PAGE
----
Anyone who knows how costly repair and recovery bills for personal injury
or property damage can be surely has purchased insurance coverage. It
can be a total stress relief to know that in the event that the unfortunate
should happen, there’s someone who has your back and will help you
with any financial responsibilities. But what happens if your car is totaled
and your insurance provider only offers you a grand? What should you do
if you suffer a fractured wrist and your medical insurance won’t
even believe that you’re injured at all? As much as we believe our
insurance providers are in our corner, sometimes this is not the case,
and they act out of “bad faith”.
Insurance bad faith is described as the intentional refusal to a duty or
obligation based on a binding contract. An insurance company acting on
bad faith may conduct an improper investigation of your claim that yields
less damage or harm than there actually is, or they may flat out refuse
a claim. No matter how they go about this form of misconduct, the general
idea is to spare themselves costs on the bottom line. Trying to save a
dollar at the expense of the wellbeing of others is not only morally questionable,
it may also be illegal.
What do I do if my insurance provider is acting out of bad faith?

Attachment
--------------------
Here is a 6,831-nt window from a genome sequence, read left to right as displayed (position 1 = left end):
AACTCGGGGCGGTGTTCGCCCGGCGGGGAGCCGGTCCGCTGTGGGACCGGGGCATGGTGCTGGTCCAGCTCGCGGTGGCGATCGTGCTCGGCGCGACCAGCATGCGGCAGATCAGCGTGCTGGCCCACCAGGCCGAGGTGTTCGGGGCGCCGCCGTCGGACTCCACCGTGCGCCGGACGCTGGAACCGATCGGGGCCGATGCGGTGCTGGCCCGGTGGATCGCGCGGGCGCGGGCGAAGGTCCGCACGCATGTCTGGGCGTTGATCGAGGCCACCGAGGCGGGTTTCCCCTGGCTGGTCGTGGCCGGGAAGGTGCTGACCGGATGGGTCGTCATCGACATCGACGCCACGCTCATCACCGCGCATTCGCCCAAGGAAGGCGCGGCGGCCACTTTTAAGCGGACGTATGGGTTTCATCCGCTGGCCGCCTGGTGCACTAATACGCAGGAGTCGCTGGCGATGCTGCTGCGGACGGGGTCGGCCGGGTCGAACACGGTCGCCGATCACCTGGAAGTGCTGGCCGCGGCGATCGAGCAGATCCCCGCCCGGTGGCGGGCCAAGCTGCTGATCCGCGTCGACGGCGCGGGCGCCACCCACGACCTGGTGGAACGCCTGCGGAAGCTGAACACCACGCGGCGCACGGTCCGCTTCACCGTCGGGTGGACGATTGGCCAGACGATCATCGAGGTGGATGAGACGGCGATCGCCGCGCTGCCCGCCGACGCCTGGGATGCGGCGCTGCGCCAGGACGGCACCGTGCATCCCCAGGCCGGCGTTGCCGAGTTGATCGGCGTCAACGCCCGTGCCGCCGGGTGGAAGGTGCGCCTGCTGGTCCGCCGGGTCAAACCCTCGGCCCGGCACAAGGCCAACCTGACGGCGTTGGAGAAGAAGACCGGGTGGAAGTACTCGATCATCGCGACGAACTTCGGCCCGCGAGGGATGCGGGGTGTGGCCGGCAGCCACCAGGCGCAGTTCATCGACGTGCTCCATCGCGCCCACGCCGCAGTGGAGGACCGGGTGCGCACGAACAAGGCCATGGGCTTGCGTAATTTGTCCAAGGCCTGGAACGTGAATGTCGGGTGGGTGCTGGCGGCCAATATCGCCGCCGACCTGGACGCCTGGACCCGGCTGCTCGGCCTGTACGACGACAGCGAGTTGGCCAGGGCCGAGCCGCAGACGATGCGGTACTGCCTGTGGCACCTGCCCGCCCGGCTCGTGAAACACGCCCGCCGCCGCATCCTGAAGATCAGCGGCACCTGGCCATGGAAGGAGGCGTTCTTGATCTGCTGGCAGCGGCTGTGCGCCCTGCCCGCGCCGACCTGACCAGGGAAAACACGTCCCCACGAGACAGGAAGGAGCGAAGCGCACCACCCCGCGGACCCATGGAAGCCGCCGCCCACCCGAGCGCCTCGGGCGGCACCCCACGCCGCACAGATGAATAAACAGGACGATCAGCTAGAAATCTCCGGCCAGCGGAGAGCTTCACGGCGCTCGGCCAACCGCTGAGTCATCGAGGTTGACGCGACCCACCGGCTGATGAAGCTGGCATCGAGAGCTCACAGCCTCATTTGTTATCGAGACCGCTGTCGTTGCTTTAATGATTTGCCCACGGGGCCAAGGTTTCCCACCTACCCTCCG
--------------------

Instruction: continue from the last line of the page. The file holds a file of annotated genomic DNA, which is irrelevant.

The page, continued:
What constitutes “insurance bad faith” can vary from state
to state, or case to case, and it can be a daunting task to try to prove
that it was done at all. Insurance companies will have lawyers ready to
contest your claim and may have prepared to hide their bad faith practices
before you even knew the contract was violated. But there are a few steps
you should take if you suspect your insurance provider is acting out of
bad faith, no matter the circumstances:
Gather documentation: Be sure to keep detailed records involving any accidents or injuries, from
potential police reports to possible medical bills. This is a good practice
even if your insurance provider is covering all expenses.
Written protest: There is no harm in contacting your insurance provider to request better
coverage than you are being offered. In some rare cases, this is all it
takes to get the settlement you were looking for.
Retain a lawyer:
Most importantly, seek legal counsel from an experienced business litigation attorney right
away. Oftentimes, the only people who can prove the existence of insurance
bad faith in a case are the ones who have dedicated their lives to sniffing it out.
Just because the insurance provider has the final say as to what sort of
coverage you can expect in an accident or injury doesn’t mean that
they are the only ones who get to talk. If you are seeking financial restitution
from your insurance provider – or even a third party’s insurance
company – but are not satisfied with what is being offered, insurance
bad faith may be at play. Don’t sit idly and accept their minimal
proposals. With the help of
Cohen Law, we can help you understand your rights and represent you in a court of
law. A fair settlement may be in your future, but only with the help of our team.
Contact our Miami office today for a
free case evaluation.